The reviews are in on Hard Choices, Hillary Clinton’s history of her four-year tenure as U.S. secretary of State. They are almost all positive. Her book sales are strong — number one on The New York Times bestseller list for three weeks in a row.
What is missing from most of the reviews is what the book reveals about Clinton the person. I can speak to that, knowing her since I was a senior and she was a freshman at Yale Law School when we first met in the fall of 1969.
First, to state the most obvious: Hard Choices is about Hillary working hard.
We have all read the data of her travels and meetings as secretary of State: 401 days on the road, one million miles traveled, 112 countries visited. The book depicts the results of that hard work, her enduring achievements as secretary of State, including her indefatigable personal shuttle diplomacy between Israel and Egypt, which led to a cease-fire between Israel and the Hamas-led Palestinians in Gaza, saving countless lives; her determined negotiations with Russia, which led to a reduction in U.S.-Russian nuclear missiles with better verification; and her successful effort to obtain global cooperation imposing economic sanctions on Iran, widely credited with bringing Iran to the negotiating table regarding its nuclear weapons program.
Then there is Hillary the strong and decisive leader, who made difficult judgments based on the available facts, taking the risk that, with the wisdom of hindsight, she might turn out to be wrong. The most dramatic example, described in page-turning detail in her book, was her support of President Obama’s courageous decision to send in the Navy SEALs to kill Osama bin Laden, a decision opposed by Vice President Biden.
Finally, the book conveys the positive global effects of her authenticity and likeability. In my view, one of Clinton’s most enduring achievements as secretary of State — maybe the most important — was the dramatic increase in positive perceptions of American leadership around the world during her tenure. In the last two years of the Bush administration, according to Gallup World Poll data, America trailed Britain, France, Germany, Japan and China in approval of its leadership. That’s right, behind even China. In 2011, after two years of Clinton as secretary of State, America was tied for first place with Germany.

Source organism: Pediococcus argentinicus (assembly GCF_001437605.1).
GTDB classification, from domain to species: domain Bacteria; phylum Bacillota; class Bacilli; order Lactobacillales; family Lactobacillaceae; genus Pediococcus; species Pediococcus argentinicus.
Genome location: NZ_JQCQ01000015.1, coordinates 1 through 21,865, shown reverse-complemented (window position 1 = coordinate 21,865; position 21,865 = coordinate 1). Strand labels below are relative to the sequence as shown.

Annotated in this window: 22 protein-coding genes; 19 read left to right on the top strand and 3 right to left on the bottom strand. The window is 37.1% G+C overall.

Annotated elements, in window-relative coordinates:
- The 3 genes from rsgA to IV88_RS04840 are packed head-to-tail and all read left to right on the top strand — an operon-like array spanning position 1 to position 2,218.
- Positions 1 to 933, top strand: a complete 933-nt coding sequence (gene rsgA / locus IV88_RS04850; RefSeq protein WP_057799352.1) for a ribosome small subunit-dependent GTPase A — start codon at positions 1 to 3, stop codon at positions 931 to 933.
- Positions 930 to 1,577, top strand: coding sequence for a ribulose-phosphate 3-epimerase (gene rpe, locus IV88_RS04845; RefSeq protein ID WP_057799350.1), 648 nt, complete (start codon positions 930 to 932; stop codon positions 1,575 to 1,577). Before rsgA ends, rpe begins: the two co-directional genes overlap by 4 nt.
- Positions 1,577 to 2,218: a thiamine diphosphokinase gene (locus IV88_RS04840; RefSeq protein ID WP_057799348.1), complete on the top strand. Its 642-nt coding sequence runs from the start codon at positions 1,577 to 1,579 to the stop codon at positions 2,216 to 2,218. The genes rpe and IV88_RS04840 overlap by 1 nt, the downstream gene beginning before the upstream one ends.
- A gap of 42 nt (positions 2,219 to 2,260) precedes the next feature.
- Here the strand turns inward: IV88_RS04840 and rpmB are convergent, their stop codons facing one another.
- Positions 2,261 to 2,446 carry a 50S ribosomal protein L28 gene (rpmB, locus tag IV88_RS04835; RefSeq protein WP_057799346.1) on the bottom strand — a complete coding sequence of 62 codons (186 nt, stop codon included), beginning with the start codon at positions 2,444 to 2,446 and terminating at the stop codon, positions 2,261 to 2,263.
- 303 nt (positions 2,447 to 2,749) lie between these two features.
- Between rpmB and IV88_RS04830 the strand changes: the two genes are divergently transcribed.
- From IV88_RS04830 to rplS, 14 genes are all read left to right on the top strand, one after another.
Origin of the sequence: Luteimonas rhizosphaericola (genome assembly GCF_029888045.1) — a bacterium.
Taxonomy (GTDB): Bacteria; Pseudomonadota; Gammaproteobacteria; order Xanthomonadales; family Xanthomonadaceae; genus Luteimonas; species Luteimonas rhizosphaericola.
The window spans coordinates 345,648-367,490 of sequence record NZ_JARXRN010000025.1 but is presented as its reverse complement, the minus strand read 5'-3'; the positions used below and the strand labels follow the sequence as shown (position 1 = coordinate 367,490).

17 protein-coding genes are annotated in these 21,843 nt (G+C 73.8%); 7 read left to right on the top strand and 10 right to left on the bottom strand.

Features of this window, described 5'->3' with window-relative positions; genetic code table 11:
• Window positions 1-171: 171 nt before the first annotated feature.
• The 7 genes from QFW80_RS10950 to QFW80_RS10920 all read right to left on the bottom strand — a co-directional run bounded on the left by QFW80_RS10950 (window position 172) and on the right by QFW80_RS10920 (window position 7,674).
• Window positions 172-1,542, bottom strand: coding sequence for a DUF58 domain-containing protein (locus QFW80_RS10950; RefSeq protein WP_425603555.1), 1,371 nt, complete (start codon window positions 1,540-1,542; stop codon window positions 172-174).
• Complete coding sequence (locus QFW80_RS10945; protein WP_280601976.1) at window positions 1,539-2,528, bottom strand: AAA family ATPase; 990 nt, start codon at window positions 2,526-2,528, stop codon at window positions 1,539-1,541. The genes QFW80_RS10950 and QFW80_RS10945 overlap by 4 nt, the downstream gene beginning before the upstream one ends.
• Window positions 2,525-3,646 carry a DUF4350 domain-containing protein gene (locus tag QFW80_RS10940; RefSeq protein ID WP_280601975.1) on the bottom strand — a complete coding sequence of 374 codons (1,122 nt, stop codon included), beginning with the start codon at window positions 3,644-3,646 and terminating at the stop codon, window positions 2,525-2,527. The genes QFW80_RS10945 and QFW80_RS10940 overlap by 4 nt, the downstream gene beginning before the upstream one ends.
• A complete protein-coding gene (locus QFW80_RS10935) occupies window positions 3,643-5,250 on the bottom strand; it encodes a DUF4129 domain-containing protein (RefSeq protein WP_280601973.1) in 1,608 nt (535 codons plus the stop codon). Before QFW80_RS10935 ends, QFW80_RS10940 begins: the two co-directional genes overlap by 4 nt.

Finally, several sentences in the last two chapters of her book convey core insights into the real Hillary Clinton that her long-time friends have understood over the years.
When Obama asked her to stay into the second term, she wrote that she “felt the tug of my ‘service gene,’ that voice telling me there is no higher calling or more noble purpose than serving your country.” But then made she made the decision to return to private life — “spending more time with my family, reconnecting with friends, doing the everyday things I missed.”
She also wrote poignantly about her thoughts at her mom’s funeral: “I looked at Chelsea and thought about how proud Mom was of her. Mom measured her own life by how much she was able to help us and serve others. I knew if she was still with us, she would be urging us to do the same. Never rest on your laurels. Never quit. Never stop working to make the world a better place. That’s our unfinished business.”
The first time I met Hillary Rodham in September 1969, we were standing in line to register for classes at Yale Law School. I asked her if she needed any advice on how to study and brief cases in her first semester at a fairly challenging law school. She said, politely, “no thank you,” and then asked: “Can you tell me where I can find the nearest legal services clinic?”
No, Hillary Clinton hasn’t changed through all the years: the importance of family and friends, the “service gene” as active today as I witnessed some 45 years ago, motivating her to “never quit — never stop working to make the world a better place.”
Lanny Davis served as special counsel to former President Clinton and is principal in the Washington, D.C. law firm of Lanny J. Davis & Associates, and is Executive Vice President of the strategic communications firm, Levick. He is the author of a recently published book, Crisis Tales: Five Rules for Coping with Crises in Business, Politics, and Life.